Other notable new rules include expansion of the Americans with Disabilities Act, restrictions on the expenditures of health insurers, and increases in minimum wages for immigrants.
The new regulations continue a multiyear trend of heavier burdens placed on the U.S. economy and the American people. This trend did not begin with the presidency of Barack Obama; the Administration of George W. Bush, for example, generated more than $60 billion in additional annual regulatory costs.
However, the rate at which burdens are growing has accelerated under the Obama Administration. During its first 26 months—from taking office to mid-FY 2011—the Obama Administration has imposed 75 new major regulations with reported costs to the private sector exceeding $40 billion. During the same period, six major rulemaking proceedings reduced regulatory burdens by an estimated $1.5 billion, still leaving a net increase of more than $38 billion.
The actual cost of the new regulations is almost certainly higher, for several reasons. First, the reported totals do not include “non-major” rules, i.e., those deemed unlikely to cost $100 million or more annually. Moreover, as agencies estimate the impacts of their own rules, costs are routinely minimized. Nor do agencies always analyze the costs of proposed rules. Twelve of the 75 major regulations adopted by the Obama Administration through the end of March 2011 did not include quantified costs.
The regulations imposed include fuel economy and emission standards for passenger cars, light-duty trucks, and medium-duty passenger vehicles, with an annual cost of $10.8 billion; energy conservation standards for lightbulbs, with an annual cost of $700 million; constraints on “short sales” of securities, at $1.2 billion; and a slew of other costly regulations related to the Dodd–Frank financial regulation statute and Obamacare health regulations.
No other President has burdened businesses and individuals with a higher number and larger cost of regulations in a comparable time period. President Bush was in his third year before new costs hit $4 billion. President Obama achieved the same in 12 months.
In addition to the costs imposed on the private sector, regulations swell the government workforce and fatten the federal budget. According to a report by the Weidenbaum Center on the Economy, Government, and Public Policy and The George Washington University’s Regulatory Studies Center, regulatory staff at federal agencies (full-time equivalents) increased about 3 percent between 2009 and 2010, from 262,241 to 271,235, and is estimated to rise another 4 percent—to 281,832—in 2011. Federal outlays for developing and enforcing regulations are also expected to grow by 4 percent this year, from $46.9 billion in 2010 (in constant 2005 dollars) to $48.9 billion.
More Costly Regulations Looming. The torrent of new regulation will not end any time soon. The regulatory pipeline is chock full of proposed rules. The spring 2011 Unified Agenda (also known as the Semiannual Regulatory Agenda) lists 2,785 rules (proposed and final) in the pipeline. Of those, 144 were classified as “economically significant.” With each of the 144 pending major rules expected to cost at least $100 million annually, they represent at least $14 billion in new burdens each year.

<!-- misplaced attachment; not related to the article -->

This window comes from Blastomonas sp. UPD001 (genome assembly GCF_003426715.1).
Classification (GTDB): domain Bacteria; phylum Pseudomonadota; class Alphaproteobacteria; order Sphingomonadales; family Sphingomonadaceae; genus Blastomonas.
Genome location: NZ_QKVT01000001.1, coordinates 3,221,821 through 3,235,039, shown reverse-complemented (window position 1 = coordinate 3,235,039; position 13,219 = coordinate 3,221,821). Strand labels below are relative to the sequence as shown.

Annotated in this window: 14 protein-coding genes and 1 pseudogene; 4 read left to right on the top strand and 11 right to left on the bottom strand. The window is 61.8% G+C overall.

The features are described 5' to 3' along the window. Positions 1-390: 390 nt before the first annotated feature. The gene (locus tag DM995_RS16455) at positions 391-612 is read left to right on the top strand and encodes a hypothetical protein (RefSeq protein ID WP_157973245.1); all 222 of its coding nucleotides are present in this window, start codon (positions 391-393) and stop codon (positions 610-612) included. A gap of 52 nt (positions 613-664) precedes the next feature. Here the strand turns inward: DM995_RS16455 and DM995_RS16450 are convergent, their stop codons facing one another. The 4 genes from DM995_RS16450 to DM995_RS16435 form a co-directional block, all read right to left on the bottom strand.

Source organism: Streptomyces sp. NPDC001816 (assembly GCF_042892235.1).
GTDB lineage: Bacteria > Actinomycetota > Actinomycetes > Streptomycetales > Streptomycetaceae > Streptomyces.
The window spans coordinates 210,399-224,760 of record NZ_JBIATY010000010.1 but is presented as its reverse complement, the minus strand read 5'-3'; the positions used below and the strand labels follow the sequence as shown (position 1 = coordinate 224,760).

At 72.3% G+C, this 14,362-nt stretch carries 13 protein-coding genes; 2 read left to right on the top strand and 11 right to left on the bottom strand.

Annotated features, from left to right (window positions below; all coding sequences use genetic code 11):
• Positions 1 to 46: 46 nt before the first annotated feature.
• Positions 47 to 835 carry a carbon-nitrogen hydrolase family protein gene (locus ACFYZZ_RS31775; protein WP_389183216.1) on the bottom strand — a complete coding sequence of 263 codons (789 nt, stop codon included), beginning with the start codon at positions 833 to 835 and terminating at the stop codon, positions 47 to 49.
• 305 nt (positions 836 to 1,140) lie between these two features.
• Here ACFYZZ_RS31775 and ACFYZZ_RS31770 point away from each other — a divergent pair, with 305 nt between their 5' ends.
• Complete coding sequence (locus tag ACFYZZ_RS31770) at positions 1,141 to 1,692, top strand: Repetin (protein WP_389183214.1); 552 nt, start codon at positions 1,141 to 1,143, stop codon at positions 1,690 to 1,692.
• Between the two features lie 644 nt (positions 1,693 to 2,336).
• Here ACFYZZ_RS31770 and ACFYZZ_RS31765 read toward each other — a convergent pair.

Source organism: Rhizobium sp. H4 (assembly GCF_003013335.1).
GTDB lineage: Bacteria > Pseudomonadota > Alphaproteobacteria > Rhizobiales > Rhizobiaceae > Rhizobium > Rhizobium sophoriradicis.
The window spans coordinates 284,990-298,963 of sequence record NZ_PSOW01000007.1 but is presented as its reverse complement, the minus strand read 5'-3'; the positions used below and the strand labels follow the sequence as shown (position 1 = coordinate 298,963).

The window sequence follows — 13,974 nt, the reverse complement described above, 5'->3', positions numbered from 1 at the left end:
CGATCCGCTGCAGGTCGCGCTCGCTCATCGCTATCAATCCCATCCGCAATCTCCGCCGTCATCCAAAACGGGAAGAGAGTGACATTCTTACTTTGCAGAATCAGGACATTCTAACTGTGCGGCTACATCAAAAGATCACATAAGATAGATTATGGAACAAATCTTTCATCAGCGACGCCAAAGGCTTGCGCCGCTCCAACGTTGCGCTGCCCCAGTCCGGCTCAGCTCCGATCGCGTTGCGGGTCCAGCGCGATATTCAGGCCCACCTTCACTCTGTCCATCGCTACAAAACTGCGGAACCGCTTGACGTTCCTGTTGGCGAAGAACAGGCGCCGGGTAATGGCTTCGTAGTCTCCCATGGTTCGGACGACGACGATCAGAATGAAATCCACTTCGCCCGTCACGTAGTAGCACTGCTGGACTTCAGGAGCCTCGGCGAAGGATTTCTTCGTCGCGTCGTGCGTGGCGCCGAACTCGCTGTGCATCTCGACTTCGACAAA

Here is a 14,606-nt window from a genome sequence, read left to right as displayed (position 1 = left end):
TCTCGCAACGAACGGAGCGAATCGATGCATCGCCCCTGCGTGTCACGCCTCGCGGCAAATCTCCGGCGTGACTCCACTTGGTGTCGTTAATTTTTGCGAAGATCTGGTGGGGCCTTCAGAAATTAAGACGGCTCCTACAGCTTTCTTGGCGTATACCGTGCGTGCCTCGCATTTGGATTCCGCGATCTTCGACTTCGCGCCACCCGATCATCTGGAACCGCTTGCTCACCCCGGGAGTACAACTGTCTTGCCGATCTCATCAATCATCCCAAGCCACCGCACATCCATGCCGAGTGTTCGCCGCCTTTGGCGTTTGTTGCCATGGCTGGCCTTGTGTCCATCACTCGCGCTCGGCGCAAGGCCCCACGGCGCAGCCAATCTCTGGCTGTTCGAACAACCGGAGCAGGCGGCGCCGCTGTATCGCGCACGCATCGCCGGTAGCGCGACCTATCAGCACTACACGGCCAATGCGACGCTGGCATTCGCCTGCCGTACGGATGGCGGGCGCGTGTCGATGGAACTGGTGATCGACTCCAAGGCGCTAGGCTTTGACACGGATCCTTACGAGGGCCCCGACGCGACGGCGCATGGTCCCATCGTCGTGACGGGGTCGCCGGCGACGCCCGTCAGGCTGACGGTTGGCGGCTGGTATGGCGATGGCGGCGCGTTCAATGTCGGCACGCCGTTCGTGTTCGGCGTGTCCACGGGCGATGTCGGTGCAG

This is an increase of 15.2 percent in the number of economically significant rules in the agenda between spring 2010 and spring 2011. Moreover, in the past decade, the number of such rules has increased a whopping 102 percent, rising from 71 to 144 since 2001.
Timid Regulatory Review. In January, responding to criticism that the regulatory burden had grown too onerous, and acknowledging the need to eliminate ineffective and harmful regulations, President Obama issued an executive order calling for an agency-by-agency review of existing regulations. On May 26, the Administration released preliminary results from that review, identifying numerous regulations that could be eased. Among them:
Overall, the Administration claims that the changes identified, if implemented, could reduce regulatory costs by about $1 billion per year.
But it is too soon for Americans to breathe a collective sigh of regulatory relief. The promised burden reductions are still only a fraction of the new burdens being constantly created. Moreover, many of the reforms identified are the low-hanging fruit of regulatory excesses which should have been plucked long ago. The milk regulation has been in place since the 1970s, and a request to eliminate dairies from the regulations had been submitted to the EPA four years ago. Similarly, the problems with the anti-collision systems mandated by the DOT have long been known. In fact, the DOT was sued over the issue more than a year ago by the railroad industry, and the agency only committed to reforming the mandates as part of a legal settlement.
Lastly, it should be noted that independent agencies, such as the Federal Communications Commission, the Securities and Exchange Commission, and the new Consumer Financial Protection Bureau (considered by many to be the most powerful regulatory agency yet established), did not participate in the initial review process.
The Administration’s review of unnecessary regulations is a step in the right direction, but it should be more serious and comprehensive than what has been offered thus far.